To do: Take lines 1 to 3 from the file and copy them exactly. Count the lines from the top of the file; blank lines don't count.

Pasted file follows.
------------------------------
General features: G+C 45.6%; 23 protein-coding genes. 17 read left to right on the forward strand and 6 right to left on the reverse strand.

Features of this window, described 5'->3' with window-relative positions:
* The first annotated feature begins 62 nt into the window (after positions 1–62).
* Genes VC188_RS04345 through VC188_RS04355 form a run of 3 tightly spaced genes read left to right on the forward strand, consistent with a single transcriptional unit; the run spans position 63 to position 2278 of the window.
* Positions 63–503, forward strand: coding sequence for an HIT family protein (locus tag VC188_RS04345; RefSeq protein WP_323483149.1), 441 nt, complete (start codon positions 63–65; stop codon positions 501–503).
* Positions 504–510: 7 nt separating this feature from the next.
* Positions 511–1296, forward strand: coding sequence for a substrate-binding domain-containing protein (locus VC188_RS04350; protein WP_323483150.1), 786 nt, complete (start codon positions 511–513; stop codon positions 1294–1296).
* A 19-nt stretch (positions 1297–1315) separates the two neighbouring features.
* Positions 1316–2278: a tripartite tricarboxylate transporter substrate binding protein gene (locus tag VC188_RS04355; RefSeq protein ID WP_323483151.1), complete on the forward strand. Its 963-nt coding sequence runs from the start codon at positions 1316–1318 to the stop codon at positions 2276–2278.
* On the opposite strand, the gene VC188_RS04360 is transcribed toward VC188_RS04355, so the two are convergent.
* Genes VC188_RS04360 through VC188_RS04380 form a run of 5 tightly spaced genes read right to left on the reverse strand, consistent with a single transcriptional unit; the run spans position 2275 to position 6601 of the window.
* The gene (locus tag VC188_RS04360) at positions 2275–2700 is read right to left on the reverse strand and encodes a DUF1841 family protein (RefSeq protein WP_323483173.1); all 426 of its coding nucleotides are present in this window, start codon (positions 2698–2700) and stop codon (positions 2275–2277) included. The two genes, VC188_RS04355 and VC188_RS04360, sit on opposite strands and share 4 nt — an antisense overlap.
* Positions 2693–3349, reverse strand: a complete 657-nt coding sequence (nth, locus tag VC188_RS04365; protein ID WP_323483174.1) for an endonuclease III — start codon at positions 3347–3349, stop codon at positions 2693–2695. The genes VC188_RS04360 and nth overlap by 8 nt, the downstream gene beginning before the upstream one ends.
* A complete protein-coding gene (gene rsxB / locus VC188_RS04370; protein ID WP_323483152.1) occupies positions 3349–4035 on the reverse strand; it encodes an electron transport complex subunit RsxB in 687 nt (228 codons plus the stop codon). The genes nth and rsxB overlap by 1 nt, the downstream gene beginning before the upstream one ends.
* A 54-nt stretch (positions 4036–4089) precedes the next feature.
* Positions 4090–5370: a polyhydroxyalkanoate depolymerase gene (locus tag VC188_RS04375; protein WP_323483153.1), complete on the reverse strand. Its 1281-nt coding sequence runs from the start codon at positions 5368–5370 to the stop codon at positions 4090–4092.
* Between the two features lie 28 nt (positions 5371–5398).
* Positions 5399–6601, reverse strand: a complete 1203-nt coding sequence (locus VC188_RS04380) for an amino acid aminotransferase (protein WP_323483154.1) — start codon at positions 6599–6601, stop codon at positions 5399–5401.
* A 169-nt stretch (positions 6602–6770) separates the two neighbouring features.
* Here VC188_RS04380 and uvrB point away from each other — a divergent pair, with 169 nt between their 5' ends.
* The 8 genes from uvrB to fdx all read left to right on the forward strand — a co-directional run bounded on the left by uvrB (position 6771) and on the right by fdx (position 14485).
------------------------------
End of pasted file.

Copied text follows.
General features: G+C 45.6%; 23 protein-coding genes. 17 read left to right on the forward strand and 6 right to left on the reverse strand.

Features of this window, described 5'->3' with window-relative positions:
* The first annotated feature begins 62 nt into the window (after positions 1–62).